As for the HTML 4.01 Strict standard. That will be a strandard for as long as the W3C sees fit, which will most likly be until XHTML is widely supported properly (IE7 will hopefully support it, which will help out greatly).I have a feeling that there are some amount of millions of sites still using html 3.2, let alone 4.01. The browser that cuts off backwards compatibility to these formats is the browser least supported. Don't get me wrong, change will come, but slowly.

oracleguy
08-01-2005, 06:24 PM
That doesn't make my arguement moot because I never declared what a table's specific use was. The fact is that table can be used for (though not limited to) layouts. Just because certain people say otherwise, doesn't make it any less true. Nobody is going to shut your site down because of it, visitors aren't going to know the difference, and as long as it is a decently written code, it will be readable as long as browsers support tables and the format it was written in. And how am I contradicting myself? If anything I implied that I was taking advantage of tables to get a smaller sized site (see "intended purpose") Therefore, your rebuttal is moot.

No, you never said what a table's specific use was, you didn't have to, everyone already knows what its use is. It is an accepted industry concept, at least by web development professionals and the people that originally designed the language. Why did someone start using table layouts in the first place then? Because CSS didn't exist, so they hacked something up to get the job done. Does it work? Well, yeah. But that doesn't mean its right.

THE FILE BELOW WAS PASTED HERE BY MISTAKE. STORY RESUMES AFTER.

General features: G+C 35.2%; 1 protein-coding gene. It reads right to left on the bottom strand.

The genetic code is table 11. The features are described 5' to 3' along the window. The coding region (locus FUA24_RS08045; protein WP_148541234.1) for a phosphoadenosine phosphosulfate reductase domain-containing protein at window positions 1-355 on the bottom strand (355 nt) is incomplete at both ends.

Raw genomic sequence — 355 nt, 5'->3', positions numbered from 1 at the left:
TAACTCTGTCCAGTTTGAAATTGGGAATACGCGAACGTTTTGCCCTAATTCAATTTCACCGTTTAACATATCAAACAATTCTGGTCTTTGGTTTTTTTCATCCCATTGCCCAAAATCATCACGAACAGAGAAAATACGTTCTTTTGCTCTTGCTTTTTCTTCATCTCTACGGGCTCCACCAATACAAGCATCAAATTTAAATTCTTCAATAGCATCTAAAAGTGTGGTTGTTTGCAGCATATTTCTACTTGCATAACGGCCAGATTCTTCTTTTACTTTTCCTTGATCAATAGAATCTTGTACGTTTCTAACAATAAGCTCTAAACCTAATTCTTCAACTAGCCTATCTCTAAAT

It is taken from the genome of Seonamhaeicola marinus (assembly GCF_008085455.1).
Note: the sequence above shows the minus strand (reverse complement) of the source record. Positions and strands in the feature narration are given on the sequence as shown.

Your argument is moot because given that a table is for tabular data, thats what its original purpose was and given the definition of the word semantic (http://dictionary.reference.com/search?q=semantic), you contradict yourself by saying you support semantic coding yet use tables for layout.

anshul
08-01-2005, 06:43 PM
Please see

http://www.workingwith.me.uk/tablefree/

That guy is campaigning against table based desgin.

:cool:
-------------

http://www.mediasworks.com/

Graft-Creative
08-01-2005, 10:38 PM
Did I really see the words 'I defy anyone' and 'Rebuttal' in this thread?

All the signs of a debate going nowhere - why are you asking us to defy you, or rebut you?

Pointless.

Gary

nadamt
08-01-2005, 11:46 PM